1965 was a big year for the Corvette, literally. In March of 1965, the Corvette Magicians at GM unveiled the L78 Turbo-Jet Engine as an option for the 1965 car. This 396 cubic inch big block produced 425 horsepower: the highest output Corvette to date. 1965 also marked the year that Corvette gained new stopping abilities in the form of disc brakes on all four wheels.
In 1962, Duntov and his design team began working on adapting the European disc brake system to stop the heavier-weight Corvette. Although Duntov had employed Girling brakes on his Grand Sport racers, these cars were much lighter than the Corvette. The brakes used on the ‘65 Corvette were much beefier than their European counterparts, and were very resistant to brake fade as compared to the drum brakes used on earlier Corvettes. When unveiled as standard equipment on the 1965 Corvette, the market got excited. For the first time, the Corvette came equipped with powerful brakes that could reign in the incredible horsepower produced by the Corvette engines.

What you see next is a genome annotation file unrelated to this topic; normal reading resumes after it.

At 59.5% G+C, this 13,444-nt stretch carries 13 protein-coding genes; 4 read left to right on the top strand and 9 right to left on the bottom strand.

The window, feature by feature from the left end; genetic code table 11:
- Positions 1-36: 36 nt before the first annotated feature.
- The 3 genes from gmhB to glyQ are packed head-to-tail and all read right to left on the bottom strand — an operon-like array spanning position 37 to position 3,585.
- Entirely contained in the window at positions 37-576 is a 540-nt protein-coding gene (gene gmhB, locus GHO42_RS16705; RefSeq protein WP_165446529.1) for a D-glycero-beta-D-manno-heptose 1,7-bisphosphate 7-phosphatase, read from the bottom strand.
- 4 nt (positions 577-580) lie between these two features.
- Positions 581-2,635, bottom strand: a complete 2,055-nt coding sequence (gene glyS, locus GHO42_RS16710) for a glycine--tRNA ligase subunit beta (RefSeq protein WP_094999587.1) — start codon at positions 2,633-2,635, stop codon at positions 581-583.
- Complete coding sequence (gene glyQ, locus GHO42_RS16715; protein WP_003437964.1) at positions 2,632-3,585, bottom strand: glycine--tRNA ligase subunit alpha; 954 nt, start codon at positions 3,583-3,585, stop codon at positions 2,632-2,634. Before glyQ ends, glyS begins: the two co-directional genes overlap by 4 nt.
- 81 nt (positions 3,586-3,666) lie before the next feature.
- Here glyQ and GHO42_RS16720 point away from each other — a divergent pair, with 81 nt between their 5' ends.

Chevrolet also updated the shape of the hood on the ‘65 car by eliminating the hood depressions left over from the 1963-64 models. 1965 saw a continued increase in Corvette sales. Chevy sold a total of 23,564 1965 Corvettes. Of this, 15,378 were convertibles. The remaining 8,186 were of the coupe variant.
The base prices increased slightly in 1965. Equipped with a 250 hp 327 ci, engine, and a 3 speed manual transmission, the Coupe started at $4,321. Equally equipped, the Convertible based at $4,106. In today’s market, the average 1965 Corvette could sell for anywhere between $38,000 and $100,000.